Privatizing profit and socializing risk
As the Libyan uprising continues the news has come through that BP oil workers operating in the Libyan desert have been repatriated, by the SAS no less. This is a complex problem; as British citizens they have a right to be defended by their government, though this is not really the question. The question is: should BP expect national governments to repatriate their workers at tax-payers’ expense? Oil and conflict go hand in hand; there are very few oil-rich areas that are not conflict zones in one way or another. It is, therefore, reasonable to expect that companies operating in these areas have carried out assessments of the risk to their workers and created contingency and evacuation plans should the situation get dangerous for those workers to remain. That it has taken so long to get the workers out and that the operation was conducted by the SAS and Royal Navy suggests that BP had no such plans in place, or that if they did, their plan was to let national governments deal with it and let the citizens pay for it.
A similar situation happened in the Gulf of Mexico last year with the Deepwater Horizon disaster. BP’s disaster response plan was not sufficient to cope with the scale of the disaster and therefore the burden of responsibility was shifted to US tax-payers. Now, BP did have to cough up a significant chunk of money to deal with the mess, and the eventual legal fees and result of the estimated 20-year litigation process to determine culpability will cost them greatly. Though it should be noted that rarely, if ever, are oil companies fined an amount that represents anything near the cost of the damage done. However there has been, and will still be, a significant burden on the tax-payer to deal with the ongoing repercussions of the disaster.
The financial crisis in the minority world is the epitome of the privatization of profit and socialization of risk. National governments across the rich minority world bailed out their failing banks to the tune of trillions of pounds. This was done, ostensibly because not doing it would have had more significant and disastrous repercussions for the citizens of those nations, the concept of ‘Too Big To Fail’. What happened in Britain was that HM Treasury set up a company, limited by shares, called UK Financial Investments that then bought up the now public stakes in banks such as RBS and Lloyds. This has allowed the banks to continue operating business-as-usual and turning over huge profits at little risk to their own livelihoods. That the unemployed, lowest-paid and most vulnerable in the UK are facing cuts to their public services whilst bankers are reaping the rewards of their risky investments is a case in point.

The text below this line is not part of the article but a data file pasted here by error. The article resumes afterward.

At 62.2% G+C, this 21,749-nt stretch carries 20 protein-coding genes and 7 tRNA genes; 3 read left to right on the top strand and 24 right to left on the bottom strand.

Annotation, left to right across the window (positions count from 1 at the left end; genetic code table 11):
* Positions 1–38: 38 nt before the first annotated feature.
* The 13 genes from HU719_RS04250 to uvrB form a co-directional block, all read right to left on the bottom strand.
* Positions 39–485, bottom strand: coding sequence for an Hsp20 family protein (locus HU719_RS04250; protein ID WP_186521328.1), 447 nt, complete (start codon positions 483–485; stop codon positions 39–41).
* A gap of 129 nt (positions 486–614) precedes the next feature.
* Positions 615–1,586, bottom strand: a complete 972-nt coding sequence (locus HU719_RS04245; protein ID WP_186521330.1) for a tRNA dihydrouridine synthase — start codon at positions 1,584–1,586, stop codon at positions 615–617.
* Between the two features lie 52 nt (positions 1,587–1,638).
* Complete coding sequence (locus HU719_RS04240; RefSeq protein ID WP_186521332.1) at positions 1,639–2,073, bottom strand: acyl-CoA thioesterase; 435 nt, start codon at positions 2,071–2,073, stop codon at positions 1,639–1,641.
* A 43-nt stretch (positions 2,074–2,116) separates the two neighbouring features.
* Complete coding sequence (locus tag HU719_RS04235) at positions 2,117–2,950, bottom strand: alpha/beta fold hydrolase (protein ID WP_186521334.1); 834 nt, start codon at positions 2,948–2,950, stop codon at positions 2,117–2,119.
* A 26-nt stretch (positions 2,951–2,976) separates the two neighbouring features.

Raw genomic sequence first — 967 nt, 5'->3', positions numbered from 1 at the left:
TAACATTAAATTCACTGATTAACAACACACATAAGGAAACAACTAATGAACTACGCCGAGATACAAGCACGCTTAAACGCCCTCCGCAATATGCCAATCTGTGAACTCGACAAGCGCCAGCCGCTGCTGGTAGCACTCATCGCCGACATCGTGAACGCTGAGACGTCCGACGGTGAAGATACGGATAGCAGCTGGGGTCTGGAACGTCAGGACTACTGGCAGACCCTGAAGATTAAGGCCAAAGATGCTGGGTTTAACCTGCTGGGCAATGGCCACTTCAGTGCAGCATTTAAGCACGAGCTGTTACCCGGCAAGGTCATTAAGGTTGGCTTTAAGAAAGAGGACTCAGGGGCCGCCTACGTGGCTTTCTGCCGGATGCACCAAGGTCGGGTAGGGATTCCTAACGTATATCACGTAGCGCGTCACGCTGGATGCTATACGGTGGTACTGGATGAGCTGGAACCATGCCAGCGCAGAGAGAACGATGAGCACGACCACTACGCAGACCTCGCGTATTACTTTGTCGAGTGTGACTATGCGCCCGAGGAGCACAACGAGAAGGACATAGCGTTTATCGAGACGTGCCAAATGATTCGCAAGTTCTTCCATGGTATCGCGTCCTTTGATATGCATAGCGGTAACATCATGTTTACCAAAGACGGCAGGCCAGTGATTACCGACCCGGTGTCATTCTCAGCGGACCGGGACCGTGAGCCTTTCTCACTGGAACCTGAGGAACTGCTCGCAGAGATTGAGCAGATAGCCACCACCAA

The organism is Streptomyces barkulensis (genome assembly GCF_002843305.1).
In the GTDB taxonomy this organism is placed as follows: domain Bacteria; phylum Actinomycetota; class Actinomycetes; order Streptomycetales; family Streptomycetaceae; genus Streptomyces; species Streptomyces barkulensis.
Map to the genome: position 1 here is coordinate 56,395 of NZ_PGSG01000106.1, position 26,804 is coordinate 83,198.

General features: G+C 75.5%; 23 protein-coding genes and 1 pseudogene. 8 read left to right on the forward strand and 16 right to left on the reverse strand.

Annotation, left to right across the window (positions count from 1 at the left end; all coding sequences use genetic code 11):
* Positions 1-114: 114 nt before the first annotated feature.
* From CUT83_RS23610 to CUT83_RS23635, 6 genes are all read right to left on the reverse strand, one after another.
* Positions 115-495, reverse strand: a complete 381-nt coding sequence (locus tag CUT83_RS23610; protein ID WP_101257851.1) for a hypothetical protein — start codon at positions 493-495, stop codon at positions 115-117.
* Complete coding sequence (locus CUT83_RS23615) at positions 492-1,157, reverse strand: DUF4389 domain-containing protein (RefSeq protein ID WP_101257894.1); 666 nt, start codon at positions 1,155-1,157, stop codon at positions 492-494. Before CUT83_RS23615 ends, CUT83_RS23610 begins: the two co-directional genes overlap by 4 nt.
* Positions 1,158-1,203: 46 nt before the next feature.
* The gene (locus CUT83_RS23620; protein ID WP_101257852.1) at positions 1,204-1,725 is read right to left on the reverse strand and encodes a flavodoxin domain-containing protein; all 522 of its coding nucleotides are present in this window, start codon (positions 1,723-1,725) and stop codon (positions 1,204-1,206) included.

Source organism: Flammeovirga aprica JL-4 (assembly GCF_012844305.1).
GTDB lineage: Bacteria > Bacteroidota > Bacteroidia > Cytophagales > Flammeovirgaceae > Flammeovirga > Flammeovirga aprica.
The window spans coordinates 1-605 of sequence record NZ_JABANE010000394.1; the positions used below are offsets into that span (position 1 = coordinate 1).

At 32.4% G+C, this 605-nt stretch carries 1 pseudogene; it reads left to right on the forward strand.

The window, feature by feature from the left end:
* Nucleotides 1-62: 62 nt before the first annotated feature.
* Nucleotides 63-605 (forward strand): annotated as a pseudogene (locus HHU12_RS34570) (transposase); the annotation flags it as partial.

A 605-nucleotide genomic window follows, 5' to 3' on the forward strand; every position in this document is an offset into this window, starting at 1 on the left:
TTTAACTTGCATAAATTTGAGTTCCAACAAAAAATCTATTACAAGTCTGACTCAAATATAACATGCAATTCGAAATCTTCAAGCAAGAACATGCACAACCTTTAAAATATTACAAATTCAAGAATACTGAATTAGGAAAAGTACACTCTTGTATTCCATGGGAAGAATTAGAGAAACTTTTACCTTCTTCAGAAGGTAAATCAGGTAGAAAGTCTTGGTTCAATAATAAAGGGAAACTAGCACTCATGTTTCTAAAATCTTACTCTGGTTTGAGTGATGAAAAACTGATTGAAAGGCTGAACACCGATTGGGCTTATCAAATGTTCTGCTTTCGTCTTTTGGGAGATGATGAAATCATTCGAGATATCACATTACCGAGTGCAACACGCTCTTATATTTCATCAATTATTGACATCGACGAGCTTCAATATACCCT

David Cameron has been in the Middle East as a trade envoy for the British arms industry. The insensitivity this shows – at a time when tyrannical dictators are crushing democracy with British arms – is incredible, but this is not the key point. Is it the responsibility of the Prime Minister to be touring the Middle East trying to sell things? Is there nothing more important for him to be doing than being a travelling salesman? Corporate globalization has engulfed national government and offloaded the risk so that the government has seemingly no alternative but to act like an advertisement for big business. Government has been reduced to the middle man, linking seller with buyer, desperately kowtowing to the megarich and the despotic (funny how often those go together) in the interests of the economy. The economy is a means to an end, not an end itself.
The role of a national government is to serve the people of the nation, not the interests of corporate globalisation. After all, as former New Internationalist editor David Ransom points out, the only time corporate globalization is interested in nations is when they need their money.